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Excitotoxins What to Avoid

What are excitotoxins and why you should avoid it

Excitotoxins, MSG and Aspartame
Excitotoxins are amino acids that are linked to neurotransmitters in the brain. Our nervous system needs those amino acids neurotransmitters to work properly. But when there is too much of those particular amino acids, these amino acids over-stimulate nerve cells and brain neurons.  Exhausted, those neurons and nerve cells can be severely damaged and die.
Some excitotoxins are naturally found in nature, and even produced by our brain.  But excessive amount of it is suspected to have an adverse effect in many health conditions, including migraines, seizures, endocrine disorders, obesity, neurodegenerative disorders as well as brain development disorders.
There’s an enormous amount of both clinical and experimental evidence that supports the many dangers of excitotoxins. However governments still refuses to admit the evidences and warn the public of the possible long-term dangers associated with various excitotoxins added to food such as MSG, hydrolyzed vegetable proteins and aspartame.
MSG is a food additive used to enhance savory flavors. Food manufacturers add it to a range of products, especially in processed foods.  Hydrolyzed vegetables proteins are at the base of several vegan meat substitutes, and aspartame is mainly used as a low-calorie sweetener, added to many diet products.
Those who defend the use of MSG, aspartame and other excitotoxins claim that because they are naturally occurring in nature, like in tomatoes or grapes, excitotoxins can’t be harmful.  But naturally occurring glutamate has nothing to do with added MSG. Dr. Russell L. Blaylock, MD, Author of the excellent book: Excitotoxins: The Taste That Kills says:
“[Naturally occurring] glutamate are bound. They’re in oligosaccharides, polysaccharides. They are bound in amino acids groupings. They’re not free amino acids. If you have it as a complex protein, you absorb it in your GI tract. In the GI tract, there are almost no free amino acids if you eat foods such as tomatoes. The level of free amino acids is nil; it’s almost all absorbed as combined amino acids, and then it’s only broken down in the liver, where it’s released in very low concentrations that the body can deal with. It was never meant to have free amino acids in such high concentrations.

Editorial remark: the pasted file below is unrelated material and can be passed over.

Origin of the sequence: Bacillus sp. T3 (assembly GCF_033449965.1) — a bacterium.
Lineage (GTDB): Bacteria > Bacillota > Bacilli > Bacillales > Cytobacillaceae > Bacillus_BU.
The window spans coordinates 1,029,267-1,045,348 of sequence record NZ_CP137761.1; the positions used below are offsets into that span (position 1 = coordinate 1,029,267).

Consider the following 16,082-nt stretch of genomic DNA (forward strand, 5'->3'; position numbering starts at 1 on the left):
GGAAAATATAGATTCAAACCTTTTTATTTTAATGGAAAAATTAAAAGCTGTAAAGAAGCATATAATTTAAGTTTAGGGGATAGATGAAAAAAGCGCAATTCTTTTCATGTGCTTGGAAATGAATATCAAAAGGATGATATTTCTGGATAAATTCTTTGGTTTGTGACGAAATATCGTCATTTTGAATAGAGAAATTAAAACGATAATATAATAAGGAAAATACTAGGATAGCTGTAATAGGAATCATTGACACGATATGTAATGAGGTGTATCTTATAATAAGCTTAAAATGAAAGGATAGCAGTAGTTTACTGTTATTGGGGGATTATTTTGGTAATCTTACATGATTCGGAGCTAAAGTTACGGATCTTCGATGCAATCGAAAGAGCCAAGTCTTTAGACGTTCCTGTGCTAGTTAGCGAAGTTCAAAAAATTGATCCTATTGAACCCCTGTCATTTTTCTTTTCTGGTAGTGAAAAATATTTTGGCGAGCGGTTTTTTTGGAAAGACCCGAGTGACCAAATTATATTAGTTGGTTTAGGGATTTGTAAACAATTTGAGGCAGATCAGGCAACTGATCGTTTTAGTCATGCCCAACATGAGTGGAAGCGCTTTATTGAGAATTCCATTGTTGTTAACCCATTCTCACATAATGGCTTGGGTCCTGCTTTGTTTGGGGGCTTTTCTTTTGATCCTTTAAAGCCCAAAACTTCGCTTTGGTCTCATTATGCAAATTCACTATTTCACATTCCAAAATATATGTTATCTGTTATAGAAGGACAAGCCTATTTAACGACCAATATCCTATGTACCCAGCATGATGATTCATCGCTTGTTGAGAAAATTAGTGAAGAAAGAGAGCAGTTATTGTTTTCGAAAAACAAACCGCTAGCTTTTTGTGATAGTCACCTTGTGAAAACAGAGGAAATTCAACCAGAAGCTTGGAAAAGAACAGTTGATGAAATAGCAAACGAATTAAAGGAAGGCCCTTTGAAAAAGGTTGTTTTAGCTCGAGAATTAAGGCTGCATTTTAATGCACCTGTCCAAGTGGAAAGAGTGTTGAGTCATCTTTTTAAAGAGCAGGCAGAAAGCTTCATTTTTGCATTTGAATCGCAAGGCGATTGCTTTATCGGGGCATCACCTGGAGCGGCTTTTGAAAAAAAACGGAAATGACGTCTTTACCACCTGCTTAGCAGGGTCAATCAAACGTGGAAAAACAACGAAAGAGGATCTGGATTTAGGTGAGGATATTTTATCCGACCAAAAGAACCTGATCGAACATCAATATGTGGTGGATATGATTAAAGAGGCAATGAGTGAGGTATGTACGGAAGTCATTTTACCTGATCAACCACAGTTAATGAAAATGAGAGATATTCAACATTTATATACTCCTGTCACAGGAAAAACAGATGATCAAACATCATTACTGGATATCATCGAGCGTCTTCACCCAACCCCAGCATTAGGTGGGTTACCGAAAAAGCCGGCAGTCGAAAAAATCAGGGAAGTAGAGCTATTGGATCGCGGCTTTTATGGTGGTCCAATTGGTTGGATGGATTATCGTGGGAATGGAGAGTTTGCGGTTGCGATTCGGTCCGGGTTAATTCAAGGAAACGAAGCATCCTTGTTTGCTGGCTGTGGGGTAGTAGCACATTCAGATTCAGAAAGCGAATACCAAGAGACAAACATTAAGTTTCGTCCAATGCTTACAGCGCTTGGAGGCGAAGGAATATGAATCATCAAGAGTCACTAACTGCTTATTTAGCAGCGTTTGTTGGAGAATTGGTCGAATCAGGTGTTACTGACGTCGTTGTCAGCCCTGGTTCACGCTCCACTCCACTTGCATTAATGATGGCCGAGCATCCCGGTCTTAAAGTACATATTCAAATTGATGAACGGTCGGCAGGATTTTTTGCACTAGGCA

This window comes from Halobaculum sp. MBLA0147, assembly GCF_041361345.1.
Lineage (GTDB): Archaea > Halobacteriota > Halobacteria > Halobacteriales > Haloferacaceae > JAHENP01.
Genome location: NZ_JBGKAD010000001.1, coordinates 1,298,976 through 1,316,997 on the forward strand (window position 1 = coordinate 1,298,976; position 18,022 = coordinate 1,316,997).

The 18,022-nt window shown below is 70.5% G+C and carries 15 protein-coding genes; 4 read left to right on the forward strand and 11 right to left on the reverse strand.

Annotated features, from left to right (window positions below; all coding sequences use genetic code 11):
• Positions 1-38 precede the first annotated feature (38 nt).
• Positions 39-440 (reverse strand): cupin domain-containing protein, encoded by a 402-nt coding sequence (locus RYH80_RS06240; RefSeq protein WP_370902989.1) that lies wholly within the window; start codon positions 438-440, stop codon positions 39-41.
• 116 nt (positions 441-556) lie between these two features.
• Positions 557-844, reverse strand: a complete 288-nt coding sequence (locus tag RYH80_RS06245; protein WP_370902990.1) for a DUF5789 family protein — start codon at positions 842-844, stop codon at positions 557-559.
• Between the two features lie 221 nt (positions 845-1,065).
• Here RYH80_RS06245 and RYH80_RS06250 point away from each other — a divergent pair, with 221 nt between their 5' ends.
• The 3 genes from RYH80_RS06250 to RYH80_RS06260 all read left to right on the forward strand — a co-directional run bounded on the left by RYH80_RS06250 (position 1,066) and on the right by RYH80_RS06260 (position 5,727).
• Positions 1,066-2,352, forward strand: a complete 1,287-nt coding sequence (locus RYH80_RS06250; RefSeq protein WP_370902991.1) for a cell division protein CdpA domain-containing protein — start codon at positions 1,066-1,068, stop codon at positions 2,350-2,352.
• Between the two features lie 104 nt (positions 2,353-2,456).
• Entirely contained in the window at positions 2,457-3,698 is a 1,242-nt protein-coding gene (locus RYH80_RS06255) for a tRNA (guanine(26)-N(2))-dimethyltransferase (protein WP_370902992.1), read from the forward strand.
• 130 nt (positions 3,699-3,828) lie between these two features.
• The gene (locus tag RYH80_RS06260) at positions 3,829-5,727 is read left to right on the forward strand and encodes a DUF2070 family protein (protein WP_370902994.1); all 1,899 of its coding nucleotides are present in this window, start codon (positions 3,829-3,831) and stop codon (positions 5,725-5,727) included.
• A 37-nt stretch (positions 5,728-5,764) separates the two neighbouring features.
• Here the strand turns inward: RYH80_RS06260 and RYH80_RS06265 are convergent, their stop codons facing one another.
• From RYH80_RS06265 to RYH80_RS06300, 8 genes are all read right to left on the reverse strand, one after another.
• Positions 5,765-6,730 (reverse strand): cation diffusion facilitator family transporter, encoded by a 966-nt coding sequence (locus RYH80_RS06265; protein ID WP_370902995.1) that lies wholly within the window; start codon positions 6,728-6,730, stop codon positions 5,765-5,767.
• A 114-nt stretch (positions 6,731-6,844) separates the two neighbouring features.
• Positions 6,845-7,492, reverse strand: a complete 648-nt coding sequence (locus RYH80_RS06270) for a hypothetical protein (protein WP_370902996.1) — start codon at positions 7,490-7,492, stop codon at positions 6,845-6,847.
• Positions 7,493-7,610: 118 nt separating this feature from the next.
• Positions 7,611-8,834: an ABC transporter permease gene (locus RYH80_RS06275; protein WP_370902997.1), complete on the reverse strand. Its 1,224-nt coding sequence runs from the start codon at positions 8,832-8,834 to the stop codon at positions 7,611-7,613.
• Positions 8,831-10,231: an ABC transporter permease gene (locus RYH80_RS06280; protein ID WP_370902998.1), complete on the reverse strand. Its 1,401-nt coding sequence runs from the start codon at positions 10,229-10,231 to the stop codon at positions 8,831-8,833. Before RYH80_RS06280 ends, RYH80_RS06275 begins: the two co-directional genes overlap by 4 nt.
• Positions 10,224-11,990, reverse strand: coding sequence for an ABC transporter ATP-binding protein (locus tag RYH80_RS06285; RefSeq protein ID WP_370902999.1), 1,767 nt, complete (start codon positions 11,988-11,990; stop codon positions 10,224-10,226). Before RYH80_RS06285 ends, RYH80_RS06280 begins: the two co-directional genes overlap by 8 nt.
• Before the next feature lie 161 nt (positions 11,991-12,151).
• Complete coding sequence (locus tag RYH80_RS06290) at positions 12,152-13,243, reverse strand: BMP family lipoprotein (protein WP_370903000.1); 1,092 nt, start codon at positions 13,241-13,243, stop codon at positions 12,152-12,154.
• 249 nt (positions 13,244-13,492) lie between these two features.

Well, when you hydrolyze them — or you use yeast extract or enzymes to break down these various proteins into their free, released amino acids — they’re not natural any longer. What you’ve done is artificially release the amino acids in an unnatural way, and when they enter your GI tract, they are absorbed as free amino acids, then your blood level of that glutamic acid goes up significantly. As I said, it can go up as high as 20-fold, in some cases 40-fold. Your blood brain barrier is not constructed to handle such high levels of glutamate, because it doesn’t naturally occur that way. It can handle the lower levels, but it can’t handle these very high levels. So this argument, “Oh, it’s natural,” is just a lot of nonsense.”
Another harmful effect of excitotoxins is associated with accumulations of toxic free radicals and destructive lipid enzymes. This phenomenon could in fact multiply the cell’s overstimulation and interfere with the body’s natural ability to detoxify.
Avoiding excitotoxins can be very difficult as MSG comes under over 25 different names.  Many foods labeled as natural and healthy have hidden sources of MSG, so carefully reading the ingredient lists is always mandatory.  Here are a few names in which MSG can hide.

Foods ALWAYS contain MSG when these words are on the label

  • MSG
  • Monosodium glutamate
  • Glutamate
  • Hydrolyzed vegetable protein
  • Hydrolyzed plant protein
  • Autolyzed plant protein
  • Sodium caseinate
  • Calcium caseinate
  • Textured vegetable protein
  • Yeast extract
  • Yeast nutrient
  • Autolyzed yeast
  • Autolyzed yeast extract

Food ingredients that MIGHT show hidden MSG

  • Annatto
  • Flavoring
  • Seasonings
  • Protein fortified
  • Bouillon
  • Broth
  • Caramel
  • Malt extract
  • Soy protein isolate
  • Soy protein concentrate
  • Spices
  • Stock
  • Whey protein isolate

Common foods that may contain MSG or Aspartame

  • Chinese food
  • Sauces
  • Bouillon/Stock
  • Packaged soups
  • Processed meat substitute
  • Salad dressings
  • Vegan burgers
  • Commercial marinades
  • Flavored chips
  • Soft drinks
  • Fruit cocktails
  • Chewing gum
  • Diet produc


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